Information vs. Experience

Most of us here are old enough to relate to this article about web information vs web experience from 11 years ago. Some things still stick I think, but we’re getting able to overcome some of the old hurdles.

Interactive TV, for example –

We have come a long way indeed.


Things to know about people

To get ready for an upcoming project, I’ve been reading up on user psychology. Thought you might fancy a couple (3) tidbits from my studying:

 People remember only four things at once.

 An urban legend from the 50’s suggests we can remember up to “seven, plus or minus two” items at a time. Since then, science has discovered that we actually only remember FOUR.

So what? – When presenting people with figures, options, stats – any kind of info – keep it down to four items.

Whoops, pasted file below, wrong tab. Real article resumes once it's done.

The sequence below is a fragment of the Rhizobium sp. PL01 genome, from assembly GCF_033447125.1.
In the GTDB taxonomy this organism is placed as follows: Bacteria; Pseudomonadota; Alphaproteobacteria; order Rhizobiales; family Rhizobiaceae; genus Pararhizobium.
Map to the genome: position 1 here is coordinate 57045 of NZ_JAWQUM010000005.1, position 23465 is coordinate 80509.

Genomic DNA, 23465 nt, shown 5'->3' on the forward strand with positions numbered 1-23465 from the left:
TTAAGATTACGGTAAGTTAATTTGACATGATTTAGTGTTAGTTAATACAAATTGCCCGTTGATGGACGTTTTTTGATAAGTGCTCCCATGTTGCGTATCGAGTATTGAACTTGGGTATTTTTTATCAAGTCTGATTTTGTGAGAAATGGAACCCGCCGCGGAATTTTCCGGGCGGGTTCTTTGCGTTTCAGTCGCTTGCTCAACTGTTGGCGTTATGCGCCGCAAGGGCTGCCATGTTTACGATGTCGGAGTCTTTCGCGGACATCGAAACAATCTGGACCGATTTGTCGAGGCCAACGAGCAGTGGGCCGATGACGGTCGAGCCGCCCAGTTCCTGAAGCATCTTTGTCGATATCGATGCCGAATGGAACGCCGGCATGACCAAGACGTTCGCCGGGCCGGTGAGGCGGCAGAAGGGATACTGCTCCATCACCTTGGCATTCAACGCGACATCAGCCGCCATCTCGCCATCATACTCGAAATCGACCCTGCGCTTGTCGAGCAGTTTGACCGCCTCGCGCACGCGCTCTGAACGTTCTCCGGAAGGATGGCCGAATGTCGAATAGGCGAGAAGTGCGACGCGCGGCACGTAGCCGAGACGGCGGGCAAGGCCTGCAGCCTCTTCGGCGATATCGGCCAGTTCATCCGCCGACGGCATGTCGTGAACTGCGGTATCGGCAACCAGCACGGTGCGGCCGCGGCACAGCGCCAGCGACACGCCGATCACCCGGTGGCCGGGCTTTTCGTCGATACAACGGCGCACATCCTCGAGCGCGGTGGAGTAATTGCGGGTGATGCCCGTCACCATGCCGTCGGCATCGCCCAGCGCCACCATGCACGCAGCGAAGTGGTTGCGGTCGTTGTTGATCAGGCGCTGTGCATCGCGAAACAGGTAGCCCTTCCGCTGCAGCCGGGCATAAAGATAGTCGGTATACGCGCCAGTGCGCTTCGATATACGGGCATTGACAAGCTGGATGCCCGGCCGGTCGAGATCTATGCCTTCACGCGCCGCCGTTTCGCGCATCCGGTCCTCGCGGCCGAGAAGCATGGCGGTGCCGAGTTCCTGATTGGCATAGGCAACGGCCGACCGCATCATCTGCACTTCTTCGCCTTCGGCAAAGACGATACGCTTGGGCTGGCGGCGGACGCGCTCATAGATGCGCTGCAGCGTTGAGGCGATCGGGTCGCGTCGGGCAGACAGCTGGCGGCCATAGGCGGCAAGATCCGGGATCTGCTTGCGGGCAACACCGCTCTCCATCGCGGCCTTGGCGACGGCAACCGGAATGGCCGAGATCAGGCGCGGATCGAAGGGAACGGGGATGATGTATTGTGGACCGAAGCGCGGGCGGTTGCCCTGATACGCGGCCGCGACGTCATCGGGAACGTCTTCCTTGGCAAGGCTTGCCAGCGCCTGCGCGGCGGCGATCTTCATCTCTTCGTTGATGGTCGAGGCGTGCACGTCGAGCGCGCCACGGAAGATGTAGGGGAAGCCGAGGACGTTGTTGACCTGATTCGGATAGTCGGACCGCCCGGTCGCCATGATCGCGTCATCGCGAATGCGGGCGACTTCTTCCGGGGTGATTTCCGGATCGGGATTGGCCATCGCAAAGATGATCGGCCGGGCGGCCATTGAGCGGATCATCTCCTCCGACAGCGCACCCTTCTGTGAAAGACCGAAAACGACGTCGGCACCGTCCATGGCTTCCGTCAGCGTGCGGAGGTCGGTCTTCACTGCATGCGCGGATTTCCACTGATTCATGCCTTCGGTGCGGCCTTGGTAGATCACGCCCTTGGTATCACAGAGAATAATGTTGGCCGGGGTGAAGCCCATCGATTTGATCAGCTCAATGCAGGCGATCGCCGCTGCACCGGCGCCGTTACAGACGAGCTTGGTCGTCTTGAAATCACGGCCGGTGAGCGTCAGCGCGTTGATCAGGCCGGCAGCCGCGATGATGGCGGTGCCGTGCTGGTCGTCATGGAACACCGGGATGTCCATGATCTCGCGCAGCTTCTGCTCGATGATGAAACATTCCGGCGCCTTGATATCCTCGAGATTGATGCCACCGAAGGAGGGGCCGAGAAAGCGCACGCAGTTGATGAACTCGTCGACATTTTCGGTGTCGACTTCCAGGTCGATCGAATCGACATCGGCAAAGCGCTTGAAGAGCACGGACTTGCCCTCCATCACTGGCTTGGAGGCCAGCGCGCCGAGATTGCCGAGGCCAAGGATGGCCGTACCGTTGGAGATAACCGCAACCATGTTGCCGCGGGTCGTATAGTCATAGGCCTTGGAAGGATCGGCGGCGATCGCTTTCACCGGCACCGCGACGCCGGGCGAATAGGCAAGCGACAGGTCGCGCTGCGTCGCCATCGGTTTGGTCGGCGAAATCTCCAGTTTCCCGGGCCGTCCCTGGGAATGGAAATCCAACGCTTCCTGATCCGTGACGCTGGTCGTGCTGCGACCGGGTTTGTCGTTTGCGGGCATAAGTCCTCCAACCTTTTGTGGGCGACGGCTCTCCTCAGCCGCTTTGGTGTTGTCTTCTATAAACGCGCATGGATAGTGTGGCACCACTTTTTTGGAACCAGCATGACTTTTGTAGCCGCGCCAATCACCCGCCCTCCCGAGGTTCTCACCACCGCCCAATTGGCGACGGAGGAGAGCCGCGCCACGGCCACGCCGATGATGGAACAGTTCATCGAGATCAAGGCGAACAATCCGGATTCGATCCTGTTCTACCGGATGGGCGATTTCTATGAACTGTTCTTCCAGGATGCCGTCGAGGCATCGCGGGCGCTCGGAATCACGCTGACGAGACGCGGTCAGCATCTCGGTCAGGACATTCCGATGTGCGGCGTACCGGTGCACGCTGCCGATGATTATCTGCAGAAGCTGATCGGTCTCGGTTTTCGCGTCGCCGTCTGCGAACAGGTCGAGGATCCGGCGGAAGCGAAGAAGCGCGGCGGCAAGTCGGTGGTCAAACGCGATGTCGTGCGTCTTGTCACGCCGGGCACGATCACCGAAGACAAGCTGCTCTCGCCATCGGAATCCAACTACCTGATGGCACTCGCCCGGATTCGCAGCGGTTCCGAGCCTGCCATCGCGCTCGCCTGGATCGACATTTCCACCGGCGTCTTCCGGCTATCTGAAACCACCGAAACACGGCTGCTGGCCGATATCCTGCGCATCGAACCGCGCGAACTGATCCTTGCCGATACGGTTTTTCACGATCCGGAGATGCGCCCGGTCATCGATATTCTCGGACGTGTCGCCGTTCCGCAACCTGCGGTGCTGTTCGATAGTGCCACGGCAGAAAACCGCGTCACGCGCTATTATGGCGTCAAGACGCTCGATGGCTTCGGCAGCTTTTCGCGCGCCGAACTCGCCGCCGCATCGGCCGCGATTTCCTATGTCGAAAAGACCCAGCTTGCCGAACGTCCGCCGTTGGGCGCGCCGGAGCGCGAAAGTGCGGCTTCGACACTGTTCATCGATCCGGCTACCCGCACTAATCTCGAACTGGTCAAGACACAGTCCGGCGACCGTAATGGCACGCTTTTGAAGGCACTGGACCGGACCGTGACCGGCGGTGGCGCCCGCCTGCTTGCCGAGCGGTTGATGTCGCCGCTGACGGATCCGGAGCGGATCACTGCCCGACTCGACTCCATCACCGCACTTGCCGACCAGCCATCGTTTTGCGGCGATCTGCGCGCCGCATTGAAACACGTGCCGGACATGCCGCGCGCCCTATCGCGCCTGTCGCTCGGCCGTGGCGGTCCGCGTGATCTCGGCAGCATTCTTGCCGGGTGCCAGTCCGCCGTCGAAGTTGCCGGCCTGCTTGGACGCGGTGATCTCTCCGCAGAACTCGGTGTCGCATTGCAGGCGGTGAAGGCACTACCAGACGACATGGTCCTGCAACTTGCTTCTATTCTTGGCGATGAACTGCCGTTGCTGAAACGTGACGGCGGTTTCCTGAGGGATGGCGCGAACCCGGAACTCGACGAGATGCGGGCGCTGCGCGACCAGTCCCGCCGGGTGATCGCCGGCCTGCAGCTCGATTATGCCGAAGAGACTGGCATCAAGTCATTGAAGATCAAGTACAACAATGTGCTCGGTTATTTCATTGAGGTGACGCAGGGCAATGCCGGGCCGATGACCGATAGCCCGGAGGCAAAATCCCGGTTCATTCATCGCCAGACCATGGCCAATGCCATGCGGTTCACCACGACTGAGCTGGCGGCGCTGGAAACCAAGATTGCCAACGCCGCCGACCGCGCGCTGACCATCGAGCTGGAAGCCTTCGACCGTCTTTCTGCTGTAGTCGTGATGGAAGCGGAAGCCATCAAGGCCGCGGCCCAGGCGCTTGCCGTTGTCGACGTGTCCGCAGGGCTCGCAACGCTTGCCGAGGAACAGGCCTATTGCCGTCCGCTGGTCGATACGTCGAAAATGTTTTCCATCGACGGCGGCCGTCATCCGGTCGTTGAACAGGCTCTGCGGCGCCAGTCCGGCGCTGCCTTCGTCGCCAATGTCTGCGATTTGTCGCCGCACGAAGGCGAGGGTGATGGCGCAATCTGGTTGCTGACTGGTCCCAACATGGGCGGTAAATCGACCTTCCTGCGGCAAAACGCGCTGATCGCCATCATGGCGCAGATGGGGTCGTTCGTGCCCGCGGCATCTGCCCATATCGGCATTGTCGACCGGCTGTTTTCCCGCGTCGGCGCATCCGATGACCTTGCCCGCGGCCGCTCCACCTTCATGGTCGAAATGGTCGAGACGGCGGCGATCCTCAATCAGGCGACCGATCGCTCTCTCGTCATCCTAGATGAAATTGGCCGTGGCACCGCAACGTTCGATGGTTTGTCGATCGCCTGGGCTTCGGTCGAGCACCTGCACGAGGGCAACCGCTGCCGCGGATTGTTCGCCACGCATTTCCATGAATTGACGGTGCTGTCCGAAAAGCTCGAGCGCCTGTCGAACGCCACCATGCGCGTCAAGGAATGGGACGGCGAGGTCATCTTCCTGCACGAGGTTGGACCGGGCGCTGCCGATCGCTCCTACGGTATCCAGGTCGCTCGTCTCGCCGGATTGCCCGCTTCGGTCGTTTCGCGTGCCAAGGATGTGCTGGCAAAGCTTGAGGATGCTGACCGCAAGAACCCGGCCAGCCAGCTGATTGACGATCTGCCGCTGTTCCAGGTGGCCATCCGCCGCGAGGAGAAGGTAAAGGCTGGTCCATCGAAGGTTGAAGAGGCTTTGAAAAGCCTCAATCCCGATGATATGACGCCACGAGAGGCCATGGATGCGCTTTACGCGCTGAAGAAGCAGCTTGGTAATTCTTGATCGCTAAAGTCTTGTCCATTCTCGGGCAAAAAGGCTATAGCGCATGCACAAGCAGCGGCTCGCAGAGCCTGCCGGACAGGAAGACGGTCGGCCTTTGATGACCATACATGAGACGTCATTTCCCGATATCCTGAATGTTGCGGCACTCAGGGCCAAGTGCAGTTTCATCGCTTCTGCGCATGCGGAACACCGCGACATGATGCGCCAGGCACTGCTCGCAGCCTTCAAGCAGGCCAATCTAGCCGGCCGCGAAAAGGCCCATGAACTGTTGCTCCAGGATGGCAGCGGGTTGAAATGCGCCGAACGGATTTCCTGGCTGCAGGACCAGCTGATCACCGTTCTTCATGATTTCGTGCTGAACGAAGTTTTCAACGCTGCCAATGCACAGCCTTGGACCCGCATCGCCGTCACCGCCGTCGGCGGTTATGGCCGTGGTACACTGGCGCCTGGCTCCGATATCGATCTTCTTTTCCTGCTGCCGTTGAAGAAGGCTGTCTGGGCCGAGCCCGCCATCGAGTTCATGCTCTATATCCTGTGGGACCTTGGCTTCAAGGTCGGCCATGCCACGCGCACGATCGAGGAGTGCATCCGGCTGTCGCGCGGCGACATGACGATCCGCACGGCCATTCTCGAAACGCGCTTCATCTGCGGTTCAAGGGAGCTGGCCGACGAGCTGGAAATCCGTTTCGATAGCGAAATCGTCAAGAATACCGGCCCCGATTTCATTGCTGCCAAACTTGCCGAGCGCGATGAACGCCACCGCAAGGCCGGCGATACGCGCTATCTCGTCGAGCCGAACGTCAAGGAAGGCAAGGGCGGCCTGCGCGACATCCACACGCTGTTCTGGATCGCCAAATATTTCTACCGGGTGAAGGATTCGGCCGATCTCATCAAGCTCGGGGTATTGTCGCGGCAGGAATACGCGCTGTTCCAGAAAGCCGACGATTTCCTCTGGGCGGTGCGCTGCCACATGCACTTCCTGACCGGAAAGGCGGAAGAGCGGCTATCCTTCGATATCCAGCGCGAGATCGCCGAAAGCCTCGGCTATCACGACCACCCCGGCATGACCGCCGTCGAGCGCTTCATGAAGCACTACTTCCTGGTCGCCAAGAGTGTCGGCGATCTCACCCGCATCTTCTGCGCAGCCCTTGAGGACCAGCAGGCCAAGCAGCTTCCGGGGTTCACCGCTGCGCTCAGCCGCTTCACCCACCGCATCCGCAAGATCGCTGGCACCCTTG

People tell what to do with an object based on how it looks.

 Mug handles, squishy buttons, fingerholes in scissors – all of these things invite you to put your hands on them in a certain way, which naturally leads to appropriate ways to use objects. Think of how stupid it is to have a handle on a door that says ‘push’.

So what? – Make buttons look pushable, use shading or highlighting to show an object is selected or active, consider how your hover effects could be better represented on touchscreen devices.

People become addicted to seeking information.

 The dopamine and opioid systems in your brain work together to make you seek out pleasure, then feel satisfied when you get it. We also then learn how we can get more pleasure, so dopamine kicks in again to make us seek some more. When it comes to deriving pleasure from information, our brains find it increasingly harder to stop checking Twitter, Facebook, email, online shopping and research sites.

So what? – Make it easy for users to seek small bits of information, then reward them when they get it. This trains them to seek some more. This is how shitty games like Farmville become addictive.

That’s it for now. All of these tidbits came from my favourite schoolbook atm, 100 Things Every Designer Needs to Know About People.